This situation has the potential to combine the possible negative aspects of both presidential and parliamentary systems, leading to conflict and deadlock. As in a parliamentary system, party discipline is encouraged, as deviation would potentially bring down the majority party and its Prime Minister. At the same time, party discipline may discourage cooperation with the President, paralyzing the policy-making process. This prospect is tempered by the fact that the President can dissolve parliament and/or remove the Prime Minister. The Prime Minister is encouraged to play a balancing role, as he or she must maintain the confidence of both the President and the legislature.

Case Study I: Westminster System: Coalition Governments and Party Discipline in Nepal

Nepal transitioned from absolute monarchy to a constitutional monarchy, multi-party parliamentary system in the early 1990’s with a plurality-majoritarian electoral system similar to that of the UK. Throughout the 1990s the parliament has faced disruptions in the legislative process and the frequent collapse of governing coalitions through votes of no confidence. Critics have pointed to several interconnected factors, including: generally weak parties without strong attachments to a party platform; too many parties; coalitions without a strong majority; and a lack of party discipline, whereby the potential for MPs voting against their own party or joining/forming another has encouraged frequent votes of no-confidence. The Members of Parliament (MPs) themselves attempted to address the party discipline issue with 1998 anti-defection legislation.

In 1991, the historically strong Nepali Congress Party (NC) won a majority of parliamentary seats. Over the next three years, internal party conflict and public dissatisfaction with alleged corruption and economic woes led to the King’s dissolution of the government in 1994. Nepal subsequently held national elections in which the United Marxist Party (UML) won 88 of 205 seats in the lower house. The UML was able to form a minority government, as the other three parties were unable or unwilling to forge a coalition. A year later, the UML lost a vote of no confidence, bringing into power a coalition of the NC, Rashtriya Parajatantra (RPP) Party and the Sadbhavana Party. This fragile coalition held together for one and a half years, when bi-elections (elections that are held between normal election cycles, for example, to replace an MP who dies) gave the UML party a majority. A failed vote of confidence in the existing government led to a new coalition with the UML, RPP and Sadbhavana Party.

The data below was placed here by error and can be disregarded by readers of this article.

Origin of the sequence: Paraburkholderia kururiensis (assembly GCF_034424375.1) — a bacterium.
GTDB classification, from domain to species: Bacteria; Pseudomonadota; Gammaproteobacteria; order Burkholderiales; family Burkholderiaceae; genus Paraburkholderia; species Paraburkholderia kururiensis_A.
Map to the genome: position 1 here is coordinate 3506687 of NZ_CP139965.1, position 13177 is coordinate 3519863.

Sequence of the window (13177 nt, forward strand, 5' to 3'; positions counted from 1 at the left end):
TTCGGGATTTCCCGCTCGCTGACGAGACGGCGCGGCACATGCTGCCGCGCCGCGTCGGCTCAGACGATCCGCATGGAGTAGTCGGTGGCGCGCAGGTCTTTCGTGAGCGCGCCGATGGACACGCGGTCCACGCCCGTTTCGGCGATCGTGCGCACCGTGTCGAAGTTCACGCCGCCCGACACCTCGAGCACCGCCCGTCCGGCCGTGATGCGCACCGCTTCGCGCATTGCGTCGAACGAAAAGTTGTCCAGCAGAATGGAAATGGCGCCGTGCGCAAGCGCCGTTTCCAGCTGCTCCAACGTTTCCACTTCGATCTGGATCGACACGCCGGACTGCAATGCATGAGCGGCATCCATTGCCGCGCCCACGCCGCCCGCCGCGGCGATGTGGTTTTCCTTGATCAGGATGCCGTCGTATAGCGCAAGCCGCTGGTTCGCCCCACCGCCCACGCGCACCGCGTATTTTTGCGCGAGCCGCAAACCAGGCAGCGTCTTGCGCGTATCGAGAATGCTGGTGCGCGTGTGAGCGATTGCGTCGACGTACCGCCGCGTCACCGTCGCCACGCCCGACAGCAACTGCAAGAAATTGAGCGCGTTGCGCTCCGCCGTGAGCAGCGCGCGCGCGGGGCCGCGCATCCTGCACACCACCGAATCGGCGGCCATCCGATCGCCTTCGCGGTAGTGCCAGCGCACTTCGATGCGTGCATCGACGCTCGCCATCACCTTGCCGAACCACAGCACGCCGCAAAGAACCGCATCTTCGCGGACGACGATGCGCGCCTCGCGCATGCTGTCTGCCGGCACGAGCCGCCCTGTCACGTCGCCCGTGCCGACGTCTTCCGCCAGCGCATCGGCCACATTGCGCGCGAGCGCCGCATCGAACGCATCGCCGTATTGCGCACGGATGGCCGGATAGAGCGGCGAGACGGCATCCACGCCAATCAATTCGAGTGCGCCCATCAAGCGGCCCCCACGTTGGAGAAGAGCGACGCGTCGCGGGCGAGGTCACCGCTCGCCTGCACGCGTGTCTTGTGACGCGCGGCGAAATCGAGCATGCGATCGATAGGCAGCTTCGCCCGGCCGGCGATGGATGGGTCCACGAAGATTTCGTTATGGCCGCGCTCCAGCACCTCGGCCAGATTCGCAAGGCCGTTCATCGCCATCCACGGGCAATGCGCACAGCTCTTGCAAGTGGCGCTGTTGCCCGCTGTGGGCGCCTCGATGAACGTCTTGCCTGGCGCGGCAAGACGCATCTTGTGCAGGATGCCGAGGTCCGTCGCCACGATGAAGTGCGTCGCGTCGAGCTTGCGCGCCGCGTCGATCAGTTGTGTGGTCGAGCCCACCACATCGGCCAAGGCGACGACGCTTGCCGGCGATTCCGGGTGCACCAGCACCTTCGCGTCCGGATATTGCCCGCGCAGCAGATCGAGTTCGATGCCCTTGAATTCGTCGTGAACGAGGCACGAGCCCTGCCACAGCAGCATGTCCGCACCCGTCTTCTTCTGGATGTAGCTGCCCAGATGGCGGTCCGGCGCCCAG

Lack of internal party discipline contributed to these frequent votes of no confidence. Each of the parties faced internal difficulties and "crossing of the floor" (where an MP votes against his party or coalition, or actually joins another party). The RPP contained two factions who often ignored the party leadership and did not vote along party lines. UML MPs disregarded party leadership during an important vote in 1996 that nearly brought down that government. Some MPs left their parties altogether and joined new ones, a few on the promise of cabinet positions. Because the parliament had to deal with these power-shifting crises, it had less time to focus on priorities of representing constituents, executive oversight and passing laws.

In an attempt to force stability, the parliament passed anti-defection legislation in 1998 as an amendment to the constitution, which terminates MPs who resign from their party, join another or form a new party (except in large numbers and under specific conditions). Their seats are then considered vacant. The purpose of the legislation is to discourage members from joining or formulating other parties to minimize shifting power among the coalitions between elections. Anti-defection legislation in the UK, India, Pakistan and Sri Lanka provided a model for this effort.